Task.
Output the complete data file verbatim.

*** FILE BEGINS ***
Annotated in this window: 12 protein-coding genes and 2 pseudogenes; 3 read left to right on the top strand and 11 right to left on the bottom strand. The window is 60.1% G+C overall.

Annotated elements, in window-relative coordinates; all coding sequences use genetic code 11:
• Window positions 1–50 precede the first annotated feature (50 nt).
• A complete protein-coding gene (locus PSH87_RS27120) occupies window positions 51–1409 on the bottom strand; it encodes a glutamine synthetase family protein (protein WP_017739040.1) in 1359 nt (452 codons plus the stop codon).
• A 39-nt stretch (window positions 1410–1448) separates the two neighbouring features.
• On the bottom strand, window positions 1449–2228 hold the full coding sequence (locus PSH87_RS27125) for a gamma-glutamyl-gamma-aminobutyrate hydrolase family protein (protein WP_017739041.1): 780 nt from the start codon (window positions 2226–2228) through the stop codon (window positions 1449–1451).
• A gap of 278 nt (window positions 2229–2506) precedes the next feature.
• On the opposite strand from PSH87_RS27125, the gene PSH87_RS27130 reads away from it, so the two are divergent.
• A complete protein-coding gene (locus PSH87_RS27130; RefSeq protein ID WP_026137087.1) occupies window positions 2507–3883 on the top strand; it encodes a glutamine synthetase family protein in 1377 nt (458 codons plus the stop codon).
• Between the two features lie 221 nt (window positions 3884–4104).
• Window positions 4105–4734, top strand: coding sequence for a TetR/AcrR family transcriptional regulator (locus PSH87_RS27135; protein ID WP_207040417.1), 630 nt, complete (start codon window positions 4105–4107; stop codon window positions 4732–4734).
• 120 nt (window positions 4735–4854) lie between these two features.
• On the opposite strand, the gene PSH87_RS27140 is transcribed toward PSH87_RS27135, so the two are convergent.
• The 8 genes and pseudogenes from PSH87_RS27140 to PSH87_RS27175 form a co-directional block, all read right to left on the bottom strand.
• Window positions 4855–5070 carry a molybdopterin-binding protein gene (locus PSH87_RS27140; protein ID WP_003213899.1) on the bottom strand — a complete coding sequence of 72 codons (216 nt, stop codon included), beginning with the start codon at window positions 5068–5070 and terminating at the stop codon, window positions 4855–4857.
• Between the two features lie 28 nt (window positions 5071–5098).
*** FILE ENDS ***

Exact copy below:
Annotated in this window: 12 protein-coding genes and 2 pseudogenes; 3 read left to right on the top strand and 11 right to left on the bottom strand. The window is 60.1% G+C overall.

Annotated elements, in window-relative coordinates; all coding sequences use genetic code 11:
• Window positions 1–50 precede the first annotated feature (50 nt).
• A complete protein-coding gene (locus PSH87_RS27120) occupies window positions 51–1409 on the bottom strand; it encodes a glutamine synthetase family protein (protein WP_017739040.1) in 1359 nt (452 codons plus the stop codon).
• A 39-nt stretch (window positions 1410–1448) separates the two neighbouring features.
• On the bottom strand, window positions 1449–2228 hold the full coding sequence (locus PSH87_RS27125) for a gamma-glutamyl-gamma-aminobutyrate hydrolase family protein (protein WP_017739041.1): 780 nt from the start codon (window positions 2226–2228) through the stop codon (window positions 1449–1451).
• A gap of 278 nt (window positions 2229–2506) precedes the next feature.
• On the opposite strand from PSH87_RS27125, the gene PSH87_RS27130 reads away from it, so the two are divergent.
• A complete protein-coding gene (locus PSH87_RS27130; RefSeq protein ID WP_026137087.1) occupies window positions 2507–3883 on the top strand; it encodes a glutamine synthetase family protein in 1377 nt (458 codons plus the stop codon).
• Between the two features lie 221 nt (window positions 3884–4104).
• Window positions 4105–4734, top strand: coding sequence for a TetR/AcrR family transcriptional regulator (locus PSH87_RS27135; protein ID WP_207040417.1), 630 nt, complete (start codon window positions 4105–4107; stop codon window positions 4732–4734).
• 120 nt (window positions 4735–4854) lie between these two features.
• On the opposite strand, the gene PSH87_RS27140 is transcribed toward PSH87_RS27135, so the two are convergent.
• The 8 genes and pseudogenes from PSH87_RS27140 to PSH87_RS27175 form a co-directional block, all read right to left on the bottom strand.
• Window positions 4855–5070 carry a molybdopterin-binding protein gene (locus PSH87_RS27140; protein ID WP_003213899.1) on the bottom strand — a complete coding sequence of 72 codons (216 nt, stop codon included), beginning with the start codon at window positions 5068–5070 and terminating at the stop codon, window positions 4855–4857.
• Between the two features lie 28 nt (window positions 5071–5098).